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Gold funds deliver high gains on tumbling rupee

Last updated on: June 12, 2013 09:39 IST

Gold funds deliver high gains on tumbling rupee

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Clifford Alvares in Mumbai

Lately, investors in gold have been reaping rich gains. Gold funds, including gold exchange-traded funds (ETFs), have delivered high returns, owing to the falling rupee, beating all other categories of mutual funds.

According to data by Value Research, in the last fortnight, these funds returned 4.7 per cent, compared to 3.6 per cent returns by technology funds. In the same period, the CNX Nifty fell 1.76 per cent.

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Image: A sales representative poses behind a nine-tael 24K gold in the shape of a dragon forming the numerals 2012.
Photographs: Bobby Yip/Reuters

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On Tuesday, the rupee plunged to an all-time low of Rs 58.98/dollar in intra-day trade.

Though globally, gold has been falling due to a strong dollar, the weakness in the rupee has translated into gains for domestic gold investors. International gold prices fell 2.94 per cent in the last fortnight, as the dollar strengthened against major global currencies. Yesterday, Standard & Poor’s withdrew its negative outlook on US debt.

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Image: A Kashmiri shopkeeper sits near garlands made of Indian currency notes at a market in Srinagar
Photographs: Fayaz Kabli/Reuters

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Gold funds deliver high gains on tumbling rupee

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In the last fortnight, while gold prices fell 2.94 per cent globally, domestic prices surged 3.14 per cent; the rupee fell 4.24 per cent. Chirag Mehta, fund manager, Quantum MF, says, “Factors such as a fall in the rupee and a rise in customs duty led to returns. Also, allocation to gold has been good.”

In the last five years, while gold prices appreciated 55.8 per cent in dollar terms, in rupee terms, returns stood at 129 per cent, primarily owing to the falling rupee (it fell 37.1 per cent against the dollar in the same period). This boosted domestic returns of gold, compared to global returns.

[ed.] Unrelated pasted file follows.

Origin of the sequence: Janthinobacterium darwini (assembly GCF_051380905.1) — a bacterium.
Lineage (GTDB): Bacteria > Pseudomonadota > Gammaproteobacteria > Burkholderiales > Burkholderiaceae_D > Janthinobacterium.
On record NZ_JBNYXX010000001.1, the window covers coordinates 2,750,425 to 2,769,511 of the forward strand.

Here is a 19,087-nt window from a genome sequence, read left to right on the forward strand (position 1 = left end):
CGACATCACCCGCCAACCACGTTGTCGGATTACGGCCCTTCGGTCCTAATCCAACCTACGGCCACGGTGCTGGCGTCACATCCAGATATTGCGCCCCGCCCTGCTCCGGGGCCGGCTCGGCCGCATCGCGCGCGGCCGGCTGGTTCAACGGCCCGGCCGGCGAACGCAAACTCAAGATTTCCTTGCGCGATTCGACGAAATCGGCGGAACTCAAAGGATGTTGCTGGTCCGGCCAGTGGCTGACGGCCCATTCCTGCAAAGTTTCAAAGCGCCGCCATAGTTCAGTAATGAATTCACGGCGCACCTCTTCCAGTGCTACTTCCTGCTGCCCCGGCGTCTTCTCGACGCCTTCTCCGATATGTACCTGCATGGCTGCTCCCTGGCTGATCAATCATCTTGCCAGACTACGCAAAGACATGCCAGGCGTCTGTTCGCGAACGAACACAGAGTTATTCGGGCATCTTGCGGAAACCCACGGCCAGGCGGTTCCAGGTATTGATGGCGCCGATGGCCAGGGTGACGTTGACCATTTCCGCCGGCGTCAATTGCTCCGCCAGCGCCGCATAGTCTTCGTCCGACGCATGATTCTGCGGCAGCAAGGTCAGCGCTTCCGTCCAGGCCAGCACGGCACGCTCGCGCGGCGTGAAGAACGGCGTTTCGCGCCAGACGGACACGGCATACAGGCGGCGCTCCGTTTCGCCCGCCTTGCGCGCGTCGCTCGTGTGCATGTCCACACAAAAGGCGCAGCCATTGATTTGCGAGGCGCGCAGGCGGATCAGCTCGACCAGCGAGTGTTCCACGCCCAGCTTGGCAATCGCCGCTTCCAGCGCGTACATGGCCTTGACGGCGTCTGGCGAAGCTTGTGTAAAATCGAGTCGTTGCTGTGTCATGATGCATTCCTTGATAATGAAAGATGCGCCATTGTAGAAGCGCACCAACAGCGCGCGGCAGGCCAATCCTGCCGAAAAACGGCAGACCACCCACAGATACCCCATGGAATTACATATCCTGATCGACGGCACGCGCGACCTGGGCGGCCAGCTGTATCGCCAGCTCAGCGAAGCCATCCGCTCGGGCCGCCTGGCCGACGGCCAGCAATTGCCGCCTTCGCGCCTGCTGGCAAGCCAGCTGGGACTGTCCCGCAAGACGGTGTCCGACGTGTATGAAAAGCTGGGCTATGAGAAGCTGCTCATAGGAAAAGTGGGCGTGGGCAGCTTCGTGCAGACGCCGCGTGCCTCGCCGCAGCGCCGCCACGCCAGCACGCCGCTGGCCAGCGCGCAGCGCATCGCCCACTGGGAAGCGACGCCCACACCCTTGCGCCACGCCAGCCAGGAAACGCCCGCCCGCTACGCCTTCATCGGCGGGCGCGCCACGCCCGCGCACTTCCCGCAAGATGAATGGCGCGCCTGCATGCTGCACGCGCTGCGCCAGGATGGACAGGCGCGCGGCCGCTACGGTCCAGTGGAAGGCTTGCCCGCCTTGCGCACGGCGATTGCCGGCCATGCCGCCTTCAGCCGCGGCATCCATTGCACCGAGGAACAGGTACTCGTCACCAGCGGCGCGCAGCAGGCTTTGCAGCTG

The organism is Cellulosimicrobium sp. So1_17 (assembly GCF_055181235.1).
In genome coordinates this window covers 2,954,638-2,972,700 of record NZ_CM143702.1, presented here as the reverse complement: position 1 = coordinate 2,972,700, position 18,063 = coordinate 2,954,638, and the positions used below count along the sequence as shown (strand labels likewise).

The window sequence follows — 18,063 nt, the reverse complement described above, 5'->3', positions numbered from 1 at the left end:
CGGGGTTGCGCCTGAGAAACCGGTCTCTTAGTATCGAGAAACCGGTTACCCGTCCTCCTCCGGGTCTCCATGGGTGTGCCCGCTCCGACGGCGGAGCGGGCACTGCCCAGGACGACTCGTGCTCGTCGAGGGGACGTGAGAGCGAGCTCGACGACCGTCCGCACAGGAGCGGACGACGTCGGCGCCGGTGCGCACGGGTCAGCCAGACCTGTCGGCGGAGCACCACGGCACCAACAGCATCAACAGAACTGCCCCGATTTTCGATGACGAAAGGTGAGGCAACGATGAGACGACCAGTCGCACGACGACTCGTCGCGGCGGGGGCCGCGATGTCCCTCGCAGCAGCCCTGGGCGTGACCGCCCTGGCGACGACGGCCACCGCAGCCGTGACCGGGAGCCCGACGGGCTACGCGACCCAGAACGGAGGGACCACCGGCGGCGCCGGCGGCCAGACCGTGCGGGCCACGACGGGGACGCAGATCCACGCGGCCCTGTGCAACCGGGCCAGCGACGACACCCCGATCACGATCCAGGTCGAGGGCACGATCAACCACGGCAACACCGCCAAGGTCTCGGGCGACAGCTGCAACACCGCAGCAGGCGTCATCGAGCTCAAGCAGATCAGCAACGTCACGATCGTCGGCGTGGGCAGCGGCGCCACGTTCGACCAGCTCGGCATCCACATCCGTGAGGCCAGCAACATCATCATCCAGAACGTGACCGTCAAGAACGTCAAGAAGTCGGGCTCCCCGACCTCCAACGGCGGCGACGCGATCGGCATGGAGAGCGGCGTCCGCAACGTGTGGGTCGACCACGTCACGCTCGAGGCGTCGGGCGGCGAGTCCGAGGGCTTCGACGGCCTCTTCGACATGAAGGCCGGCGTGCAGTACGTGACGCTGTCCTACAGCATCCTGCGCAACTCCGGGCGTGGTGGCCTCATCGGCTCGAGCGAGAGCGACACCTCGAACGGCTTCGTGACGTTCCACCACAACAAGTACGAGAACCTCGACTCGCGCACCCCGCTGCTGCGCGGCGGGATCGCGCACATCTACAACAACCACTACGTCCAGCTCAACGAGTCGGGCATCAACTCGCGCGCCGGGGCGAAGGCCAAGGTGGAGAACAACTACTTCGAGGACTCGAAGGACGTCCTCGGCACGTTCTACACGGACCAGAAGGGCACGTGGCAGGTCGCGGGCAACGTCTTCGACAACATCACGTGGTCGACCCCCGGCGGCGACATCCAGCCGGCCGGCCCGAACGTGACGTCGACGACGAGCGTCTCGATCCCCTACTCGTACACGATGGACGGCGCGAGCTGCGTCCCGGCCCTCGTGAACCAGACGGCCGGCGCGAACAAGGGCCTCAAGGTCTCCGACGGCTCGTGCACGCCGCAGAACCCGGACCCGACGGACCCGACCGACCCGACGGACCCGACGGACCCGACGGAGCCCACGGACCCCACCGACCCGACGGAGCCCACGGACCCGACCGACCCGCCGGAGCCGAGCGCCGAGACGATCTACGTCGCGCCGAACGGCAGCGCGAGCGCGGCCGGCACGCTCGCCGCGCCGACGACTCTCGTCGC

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Photographs: Alexander Demianchuk/Reuters

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Recently, the Reserve Bank of India barred banks from importing and selling gold, while the government raised duty on gold from six per cent to eight per cent. While this boosted gold prices domestically, it is expected this would reduce supply, once demand rises.

Gold ETFs purchase physical gold, against which these issue mutual fund units. Market sources indicate there is no shortage of physical gold, as retail demand for gold has seen a fall.

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Image: Gold earrings are seen on display at a store in New York.
Photographs: Shannon Stapleton/Reuters

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During the peak demand season, premiums on physical gold could rise, despite jewellers increasing gold stocks. Mehta says, “Gold is available as of now, but during peak times, the premiums on gold could rise.”

While gold has appreciated significantly, investors should avoid using it as a hedge against a falling rupee. Dhirendra Kumar, chief executive, Value Research, says, “Gold is an unproductive asset. To play it purely for currency gains is not such a great idea.”


Photographs: Reuters

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